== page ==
Explosion in Treatment Advances for Multiple Sclerosis

New wave of treatments changes prognosis of the disease, experts say.

January 4, 2012, 3:56 PM

January 5, 2011— -- For three decades Tracy Ofri, 48, of Valley Stream, N.Y., suffered with multiple sclerosis.

At age 19, Ofri lost sight in one eye. Her unpredictable monthlong bouts of blurred vision, painful breathing and numbness throughout her body weighed her down.

And within her body, her own immune system attacked her myelin, the fatty substances that protected the nerves in her brain, spinal cord and optic nerves. Like many others who have the type of MS Ofri does -- relapsing and remitting MS -- the condition had her riding its ups and downs.

"When the doctor came into the room, he told me that there was no treatment, and that I had a disease with no medicine, and no cure," said Ofri, who was diagnosed in 1987. "I didn't even get a pamphlet. I had no information."

For decades she tried different drugs that brought on severe side effects. Then in 2007, Ofri enrolled in a clinical trial for a new drug that was soon hailed as the first oral MS medication to hit the market. Studies for the drug, Gilenya, showed that it reduced the number of relapses by keeping the white blood cells under control.

And for Ofri, it did just that. She hasn't relapsed since she started taking Gilenya, a drug approved just last year to reduce the frequency of clinical relapses and reduce inflammation in cells found in the central nervous system.

Experts say that the solo drug is not the only saving grace for many people with MS. The past decade has offered the greatest advances in MS, so much so that it may be difficult to believe that at one time the chances of successfully combating the condition were slim.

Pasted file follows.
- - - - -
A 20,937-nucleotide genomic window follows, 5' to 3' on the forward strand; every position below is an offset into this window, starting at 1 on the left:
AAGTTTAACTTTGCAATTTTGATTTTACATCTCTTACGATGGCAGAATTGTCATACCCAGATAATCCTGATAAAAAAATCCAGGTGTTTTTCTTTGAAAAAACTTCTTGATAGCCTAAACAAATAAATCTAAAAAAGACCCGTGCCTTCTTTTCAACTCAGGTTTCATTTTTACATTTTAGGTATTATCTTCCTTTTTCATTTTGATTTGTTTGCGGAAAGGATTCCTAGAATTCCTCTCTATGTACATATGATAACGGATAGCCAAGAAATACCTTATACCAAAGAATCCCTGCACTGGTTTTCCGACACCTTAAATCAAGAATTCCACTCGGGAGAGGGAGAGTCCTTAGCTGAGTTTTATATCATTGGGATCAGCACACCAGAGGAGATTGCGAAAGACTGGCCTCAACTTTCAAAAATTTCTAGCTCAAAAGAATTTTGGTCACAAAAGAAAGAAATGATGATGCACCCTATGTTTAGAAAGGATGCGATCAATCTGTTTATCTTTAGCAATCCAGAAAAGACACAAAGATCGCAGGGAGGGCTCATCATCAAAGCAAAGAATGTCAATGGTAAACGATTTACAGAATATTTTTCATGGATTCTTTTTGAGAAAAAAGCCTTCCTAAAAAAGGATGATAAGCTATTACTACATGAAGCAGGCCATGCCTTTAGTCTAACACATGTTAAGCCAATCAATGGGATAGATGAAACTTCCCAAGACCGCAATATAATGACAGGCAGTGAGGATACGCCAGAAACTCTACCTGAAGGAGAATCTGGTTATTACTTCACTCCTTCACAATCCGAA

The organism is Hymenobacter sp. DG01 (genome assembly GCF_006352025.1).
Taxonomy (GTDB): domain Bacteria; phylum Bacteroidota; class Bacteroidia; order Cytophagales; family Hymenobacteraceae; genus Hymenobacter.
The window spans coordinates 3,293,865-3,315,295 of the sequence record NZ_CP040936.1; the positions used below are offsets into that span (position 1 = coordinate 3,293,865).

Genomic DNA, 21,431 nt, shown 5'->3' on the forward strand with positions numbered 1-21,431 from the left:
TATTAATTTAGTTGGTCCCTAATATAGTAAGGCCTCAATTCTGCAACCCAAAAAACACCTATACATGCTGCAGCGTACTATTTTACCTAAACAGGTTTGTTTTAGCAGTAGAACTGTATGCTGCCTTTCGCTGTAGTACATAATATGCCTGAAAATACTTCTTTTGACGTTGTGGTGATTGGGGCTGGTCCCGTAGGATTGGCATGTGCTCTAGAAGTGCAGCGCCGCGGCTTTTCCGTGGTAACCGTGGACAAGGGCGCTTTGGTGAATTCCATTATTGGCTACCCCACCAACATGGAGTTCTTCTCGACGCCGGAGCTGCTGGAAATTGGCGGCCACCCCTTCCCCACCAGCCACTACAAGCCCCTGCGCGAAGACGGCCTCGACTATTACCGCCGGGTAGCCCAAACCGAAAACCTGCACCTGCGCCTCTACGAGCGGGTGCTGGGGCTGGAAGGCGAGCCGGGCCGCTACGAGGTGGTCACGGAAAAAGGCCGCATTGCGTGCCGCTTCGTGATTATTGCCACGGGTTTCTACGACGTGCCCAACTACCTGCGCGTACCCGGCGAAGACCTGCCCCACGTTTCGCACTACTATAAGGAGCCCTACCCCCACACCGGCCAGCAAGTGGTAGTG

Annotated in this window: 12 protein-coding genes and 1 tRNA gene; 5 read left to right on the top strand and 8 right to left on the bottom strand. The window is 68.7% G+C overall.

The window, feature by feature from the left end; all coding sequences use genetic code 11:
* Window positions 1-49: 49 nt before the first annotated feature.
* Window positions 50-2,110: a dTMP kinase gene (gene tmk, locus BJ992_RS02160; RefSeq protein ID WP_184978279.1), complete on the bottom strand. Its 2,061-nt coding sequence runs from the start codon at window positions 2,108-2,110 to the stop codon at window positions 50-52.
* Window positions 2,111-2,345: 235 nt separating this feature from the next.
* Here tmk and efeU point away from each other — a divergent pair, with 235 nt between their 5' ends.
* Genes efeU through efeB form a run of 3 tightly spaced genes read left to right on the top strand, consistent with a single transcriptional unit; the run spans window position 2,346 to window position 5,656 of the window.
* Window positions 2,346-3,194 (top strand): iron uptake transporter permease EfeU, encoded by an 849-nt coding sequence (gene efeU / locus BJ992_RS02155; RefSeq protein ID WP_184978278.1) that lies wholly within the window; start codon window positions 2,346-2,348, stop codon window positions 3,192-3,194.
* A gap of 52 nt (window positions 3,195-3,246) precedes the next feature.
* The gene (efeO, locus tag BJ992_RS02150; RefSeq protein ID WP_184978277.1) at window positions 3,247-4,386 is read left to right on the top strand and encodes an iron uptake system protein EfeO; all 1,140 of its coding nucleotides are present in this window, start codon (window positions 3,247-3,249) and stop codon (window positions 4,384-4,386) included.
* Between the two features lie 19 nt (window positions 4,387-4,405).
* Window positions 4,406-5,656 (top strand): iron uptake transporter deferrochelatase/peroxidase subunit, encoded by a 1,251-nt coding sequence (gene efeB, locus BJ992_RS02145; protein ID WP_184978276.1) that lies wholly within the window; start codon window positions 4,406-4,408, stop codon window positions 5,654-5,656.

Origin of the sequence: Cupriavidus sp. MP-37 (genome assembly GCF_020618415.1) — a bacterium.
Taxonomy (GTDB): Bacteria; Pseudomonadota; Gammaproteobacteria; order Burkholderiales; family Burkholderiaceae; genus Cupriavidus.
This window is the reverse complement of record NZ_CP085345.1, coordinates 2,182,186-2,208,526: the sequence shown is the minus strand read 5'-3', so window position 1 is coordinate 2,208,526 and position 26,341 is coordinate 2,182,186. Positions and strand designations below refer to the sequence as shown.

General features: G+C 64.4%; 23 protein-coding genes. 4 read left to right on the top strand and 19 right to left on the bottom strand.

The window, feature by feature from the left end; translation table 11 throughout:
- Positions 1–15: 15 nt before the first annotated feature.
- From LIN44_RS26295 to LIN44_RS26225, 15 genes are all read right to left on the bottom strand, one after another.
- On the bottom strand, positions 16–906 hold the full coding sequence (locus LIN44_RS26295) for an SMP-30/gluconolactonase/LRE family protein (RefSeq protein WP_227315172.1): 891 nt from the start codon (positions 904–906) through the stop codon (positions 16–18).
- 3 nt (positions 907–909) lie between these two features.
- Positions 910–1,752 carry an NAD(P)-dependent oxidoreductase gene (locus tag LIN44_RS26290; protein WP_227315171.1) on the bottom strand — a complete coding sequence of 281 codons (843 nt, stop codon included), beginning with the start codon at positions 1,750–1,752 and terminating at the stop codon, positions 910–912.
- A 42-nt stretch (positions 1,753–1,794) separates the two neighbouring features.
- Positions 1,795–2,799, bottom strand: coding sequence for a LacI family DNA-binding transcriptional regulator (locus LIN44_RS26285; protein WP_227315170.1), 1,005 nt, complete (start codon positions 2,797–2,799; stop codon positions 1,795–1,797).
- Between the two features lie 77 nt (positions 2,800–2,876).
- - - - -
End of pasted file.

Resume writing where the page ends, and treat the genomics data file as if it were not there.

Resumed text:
Twenty years ago, treatments for MS meant managing symptoms like urinary complications and joint pain. Now there are eight drugs approved for MS that control symptoms or modify the disease, half of which were approved within the past five years.

Three new disease-modifying treatments will be presented for FDA approval this year.

"We went from a time when one of my early mentors told me the attitudes for people with MS were 'diagnose and adios.' We had nothing to offer them," said Dr. Aaron Miller, director of the MS Center at Mt. Sinai Hospital in New York and chief medical officer for the National MS Society. "We've had an incredible explosion of new treatments."

The transformation is also due in part to the emergence of magnetic resonance imaging – MRI – that's not only used to diagnose the disease but to predict how the disease will progress.

"With MRI, we can also define the response to therapy," said Dr. Robert Fox, neurologist and medical director of the Mellen MS Center at the Cleveland Clinic.

Imaging also helps specialists segment patients to the right type of therapy based on their risk, Fox said.

Therapeutic progress in MS is almost exclusive to the relapsing and remitting form, or stage, of the disease. Before the development of disease-modifying therapies, about three-quarters of patients with this form of the disease developed a progressive form of MS.

Still, the challenge remains for the nearly 10 percent of patients who have primary and secondary progressive types of MS, where there are currently no therapies.

Unlike the relapsing and remitting form, the progressive form of the disease worsens more steadily without ever getting better.

"The number of trials in relapsing outnumbers the progressive form by 10 to 1," said Fox. "What we lack in progressive MS is understanding the basic biology of it; we lack imaging markers of it."

But that's not stopping research into emerging therapies for the disease, including stem cell transplantation.

While still in trial phase, researchers hope that transplanting mesenchymal stem cells, which are taken from a specific part of the bone marrow, may offer ways to keep white blood cells from attacking tissues in the central nervous system, and restore tissue already damaged in the brain and spinal cord.

Some experts said at best, the next renaissance -- this time one of understanding the condition's progressive forms and subsequent therapies – may be another generation out.

But for an area of research that once underwent a dry spell, the experts said, the coming decade offers a new and unpredictable spring.

"It's so gratifying now that we have so many options," said Miller. "And to know that as the years go on, we're seeing drugs that are not only easier to take – oral drugs rather than injectable drugs – but that have a higher degree of effectiveness."